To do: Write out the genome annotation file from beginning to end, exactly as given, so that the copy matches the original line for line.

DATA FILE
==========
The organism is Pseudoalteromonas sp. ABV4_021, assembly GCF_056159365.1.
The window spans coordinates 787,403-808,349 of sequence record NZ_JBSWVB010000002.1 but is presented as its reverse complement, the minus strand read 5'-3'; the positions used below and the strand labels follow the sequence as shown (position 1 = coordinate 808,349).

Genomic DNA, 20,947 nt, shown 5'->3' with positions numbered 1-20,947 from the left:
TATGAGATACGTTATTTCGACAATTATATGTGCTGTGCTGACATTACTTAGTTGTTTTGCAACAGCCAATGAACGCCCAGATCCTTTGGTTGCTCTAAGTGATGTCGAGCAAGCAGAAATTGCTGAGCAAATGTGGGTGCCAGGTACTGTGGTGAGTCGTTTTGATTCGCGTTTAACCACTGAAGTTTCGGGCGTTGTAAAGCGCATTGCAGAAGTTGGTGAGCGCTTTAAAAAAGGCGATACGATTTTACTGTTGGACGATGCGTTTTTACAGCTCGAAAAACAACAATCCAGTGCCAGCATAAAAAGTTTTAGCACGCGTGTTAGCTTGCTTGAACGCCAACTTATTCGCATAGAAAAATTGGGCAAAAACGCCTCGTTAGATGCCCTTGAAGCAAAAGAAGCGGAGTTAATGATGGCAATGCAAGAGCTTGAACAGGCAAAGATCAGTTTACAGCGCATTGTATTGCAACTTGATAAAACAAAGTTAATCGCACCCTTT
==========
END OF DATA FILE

The organism is Pseudoalteromonas sp. ABV4_021, assembly GCF_056159365.1.
The window spans coordinates 787,403-808,349 of sequence record NZ_JBSWVB010000002.1 but is presented as its reverse complement, the minus strand read 5'-3'; the positions used below and the strand labels follow the sequence as shown (position 1 = coordinate 808,349).

Genomic DNA, 20,947 nt, shown 5'->3' with positions numbered 1-20,947 from the left:
TATGAGATACGTTATTTCGACAATTATATGTGCTGTGCTGACATTACTTAGTTGTTTTGCAACAGCCAATGAACGCCCAGATCCTTTGGTTGCTCTAAGTGATGTCGAGCAAGCAGAAATTGCTGAGCAAATGTGGGTGCCAGGTACTGTGGTGAGTCGTTTTGATTCGCGTTTAACCACTGAAGTTTCGGGCGTTGTAAAGCGCATTGCAGAAGTTGGTGAGCGCTTTAAAAAAGGCGATACGATTTTACTGTTGGACGATGCGTTTTTACAGCTCGAAAAACAACAATCCAGTGCCAGCATAAAAAGTTTTAGCACGCGTGTTAGCTTGCTTGAACGCCAACTTATTCGCATAGAAAAATTGGGCAAAAACGCCTCGTTAGATGCCCTTGAAGCAAAAGAAGCGGAGTTAATGATGGCAATGCAAGAGCTTGAACAGGCAAAGATCAGTTTACAGCGCATTGTATTGCAACTTGATAAAACAAAGTTAATCGCACCCTTT